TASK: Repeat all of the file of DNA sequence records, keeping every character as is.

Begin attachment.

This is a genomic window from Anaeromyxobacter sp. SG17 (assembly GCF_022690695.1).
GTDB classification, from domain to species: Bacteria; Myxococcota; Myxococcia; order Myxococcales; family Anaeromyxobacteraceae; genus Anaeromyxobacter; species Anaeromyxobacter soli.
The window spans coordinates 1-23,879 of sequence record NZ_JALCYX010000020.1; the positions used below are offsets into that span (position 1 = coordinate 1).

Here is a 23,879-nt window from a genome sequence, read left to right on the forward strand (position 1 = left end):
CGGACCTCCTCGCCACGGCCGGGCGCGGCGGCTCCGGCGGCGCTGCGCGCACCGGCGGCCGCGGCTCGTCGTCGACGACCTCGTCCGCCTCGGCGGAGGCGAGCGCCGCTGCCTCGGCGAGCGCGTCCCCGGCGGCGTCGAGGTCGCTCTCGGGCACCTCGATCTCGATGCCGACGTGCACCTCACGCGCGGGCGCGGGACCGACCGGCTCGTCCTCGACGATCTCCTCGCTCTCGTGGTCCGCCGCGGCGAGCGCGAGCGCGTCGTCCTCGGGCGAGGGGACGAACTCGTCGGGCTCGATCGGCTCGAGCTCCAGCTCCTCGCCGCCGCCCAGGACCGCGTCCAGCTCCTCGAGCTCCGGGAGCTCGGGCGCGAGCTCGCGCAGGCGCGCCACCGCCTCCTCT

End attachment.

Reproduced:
This is a genomic window from Anaeromyxobacter sp. SG17 (assembly GCF_022690695.1).
GTDB classification, from domain to species: Bacteria; Myxococcota; Myxococcia; order Myxococcales; family Anaeromyxobacteraceae; genus Anaeromyxobacter; species Anaeromyxobacter soli.
The window spans coordinates 1-23,879 of sequence record NZ_JALCYX010000020.1; the positions used below are offsets into that span (position 1 = coordinate 1).

Here is a 23,879-nt window from a genome sequence, read left to right on the forward strand (position 1 = left end):
CGGACCTCCTCGCCACGGCCGGGCGCGGCGGCTCCGGCGGCGCTGCGCGCACCGGCGGCCGCGGCTCGTCGTCGACGACCTCGTCCGCCTCGGCGGAGGCGAGCGCCGCTGCCTCGGCGAGCGCGTCCCCGGCGGCGTCGAGGTCGCTCTCGGGCACCTCGATCTCGATGCCGACGTGCACCTCACGCGCGGGCGCGGGACCGACCGGCTCGTCCTCGACGATCTCCTCGCTCTCGTGGTCCGCCGCGGCGAGCGCGAGCGCGTCGTCCTCGGGCGAGGGGACGAACTCGTCGGGCTCGATCGGCTCGAGCTCCAGCTCCTCGCCGCCGCCCAGGACCGCGTCCAGCTCCTCGAGCTCCGGGAGCTCGGGCGCGAGCTCGCGCAGGCGCGCCACCGCCTCCTCT